Tex McBride is a rancher and homesteader who lives somewhere in the windy part of Wyoming. He grew up never wanting to be anything but a cowboy with animals and livestock always playing a large role in his life. It would be incorrect to lable him a survivalist using the traditional definition most folks think of, but he does take pride in trying to live a sustainable lifestyle. If one were to come up with a comical lable, you might say he is a comfortablist. Going to the woods and constantly honing bushcraft skills is not really his thing, but working around the ranch to make sure things run smoothly acts as a constant teacher for him.
Besides raising a garden and several different types of livestock, he is also a professional welder with almost 25 years of on the job experience. Cowboying and ranching hasn’t always paid the bills, so he has traveled all over the country working as a Master Journeyman Ironworker along with his time welding in industrial construction and the oilpatch. There has even been a couple short stints when he worked as a logger. For the most part though, he is home now and he guides antelope hunters on the ranch each fall. For enjoyment, he likes to tinker around do a little forge work and simple blacksmithing. Another costly occupier of his time is his hounds. Unlike the coonhounds he used to run, raising and training hounds for the pursuit of bobcat and mountain lion has turned into another full-time job. “Oh well”, he says, “if I didn’t have hounds, I’d probably do something dumb with my money”.
Tex once said he is definitely not a mechanic, but he knows someone who is. His philosophy is to let those guys do their thing and he’ll do his. Another philosophy is teaching kids to hunt. It seems like each fall he’ll run across a kid with an antelope tag and nowhere to go hunt and no idea how to fill that tag. He has taken several kids out to bag their first antelope and he always gives a special effort to make sure they get a good one. One place you won’t see him is in the middle of all the online gun arguments. When it comes down to the ‘nut cuttin’, he’ll choose a Winchester 94 over an AR anyday. You want to see ol’ Tex roll his eyes? Ask him about his new distance shooting endeavor. He once said he’d like to try and get into shooting long range, so some of his so called friends went in together and bought him a bare bones 308 that he had to do the build on. Well, he did it and now he loves the rifle, but he has figured out this little game is just as spendy as the hounds are.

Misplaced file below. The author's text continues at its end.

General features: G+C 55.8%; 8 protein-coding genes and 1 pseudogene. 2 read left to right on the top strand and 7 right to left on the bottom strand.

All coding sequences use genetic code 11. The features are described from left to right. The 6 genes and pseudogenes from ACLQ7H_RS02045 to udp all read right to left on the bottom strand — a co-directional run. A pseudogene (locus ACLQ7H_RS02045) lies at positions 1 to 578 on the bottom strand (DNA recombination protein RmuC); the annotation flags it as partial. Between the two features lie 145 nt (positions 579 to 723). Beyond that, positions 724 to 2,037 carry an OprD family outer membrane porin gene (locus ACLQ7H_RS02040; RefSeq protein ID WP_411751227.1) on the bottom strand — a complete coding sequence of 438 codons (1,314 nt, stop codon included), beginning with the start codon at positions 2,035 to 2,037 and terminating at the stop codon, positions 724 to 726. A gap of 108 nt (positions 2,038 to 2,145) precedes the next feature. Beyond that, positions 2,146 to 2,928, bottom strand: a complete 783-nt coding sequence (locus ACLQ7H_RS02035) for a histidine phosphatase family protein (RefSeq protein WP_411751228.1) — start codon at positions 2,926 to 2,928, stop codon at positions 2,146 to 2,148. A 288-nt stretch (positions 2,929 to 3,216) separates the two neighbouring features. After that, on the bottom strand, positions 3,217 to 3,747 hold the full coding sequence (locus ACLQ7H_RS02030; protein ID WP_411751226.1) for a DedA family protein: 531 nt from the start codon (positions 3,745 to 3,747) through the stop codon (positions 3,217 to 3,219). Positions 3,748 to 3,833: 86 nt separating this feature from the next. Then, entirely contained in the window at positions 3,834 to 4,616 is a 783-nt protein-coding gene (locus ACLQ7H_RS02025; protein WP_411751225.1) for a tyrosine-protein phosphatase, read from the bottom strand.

It’s safe to say Tex is a, call’em as he sees’em, type. Being a rancher, he is an expert at spotting BS and isn’t afraid to let you know it. He may be an opinionated SOB, but he has a huge soft spot when it comes to young kids and little critters. Growing up in a God fearing home, he is a Christian and believes that men and women were each designed to fulfill certain roles. Liberty and Freedom are two things that he feels are worth fighting and dying for, because without them, nothing else worth having is possible. He often wonders why people will so willingly give up their freedoms and he prays that we can somehow get our country back onto the right path.
It was once said that he absolutely loved a good barroom brawl, but I can assure you, that was just BS. I do know, that given a choice, he will choose a tumbler of good Canadian whiskey over beer every time. Sometime when you want a good laugh, ask him about his big time rodeo career. He says he always did real good until that SOB came along and opened the chute gate. Then things just sorta went to hell. He once told a game warden that when fishing and results mattered, use dynamite. You can imagine how well that went over. When the chips are down though, one life lesson that he strictly adheres to, is to never kick a cow patty on a hot day and to also never kick a cow patty on a cold day.